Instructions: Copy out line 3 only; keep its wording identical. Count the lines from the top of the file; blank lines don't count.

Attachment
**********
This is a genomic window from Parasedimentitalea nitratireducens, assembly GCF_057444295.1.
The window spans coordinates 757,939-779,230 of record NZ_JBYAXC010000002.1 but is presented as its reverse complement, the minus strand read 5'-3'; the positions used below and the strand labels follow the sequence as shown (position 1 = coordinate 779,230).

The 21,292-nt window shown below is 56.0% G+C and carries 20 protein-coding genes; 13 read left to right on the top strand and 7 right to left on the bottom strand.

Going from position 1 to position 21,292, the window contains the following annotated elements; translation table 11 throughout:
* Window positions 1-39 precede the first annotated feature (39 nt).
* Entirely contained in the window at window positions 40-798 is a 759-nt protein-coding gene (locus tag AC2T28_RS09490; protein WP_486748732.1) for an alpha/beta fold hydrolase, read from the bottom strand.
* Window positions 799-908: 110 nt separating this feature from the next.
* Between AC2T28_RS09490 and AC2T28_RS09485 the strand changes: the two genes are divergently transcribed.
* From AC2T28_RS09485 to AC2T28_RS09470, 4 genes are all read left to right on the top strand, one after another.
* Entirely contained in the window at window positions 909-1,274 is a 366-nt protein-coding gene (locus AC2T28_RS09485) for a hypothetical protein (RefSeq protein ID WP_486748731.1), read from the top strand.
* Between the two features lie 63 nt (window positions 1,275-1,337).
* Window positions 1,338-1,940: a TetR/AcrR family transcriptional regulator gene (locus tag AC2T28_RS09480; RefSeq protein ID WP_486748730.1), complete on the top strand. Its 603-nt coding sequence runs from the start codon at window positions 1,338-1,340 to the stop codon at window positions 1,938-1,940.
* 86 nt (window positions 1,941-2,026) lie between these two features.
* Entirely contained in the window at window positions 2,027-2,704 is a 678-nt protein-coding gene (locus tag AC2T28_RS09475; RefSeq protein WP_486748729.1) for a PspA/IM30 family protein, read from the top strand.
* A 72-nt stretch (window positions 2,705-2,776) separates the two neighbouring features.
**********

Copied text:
The 21,292-nt window shown below is 56.0% G+C and carries 20 protein-coding genes; 13 read left to right on the top strand and 7 right to left on the bottom strand.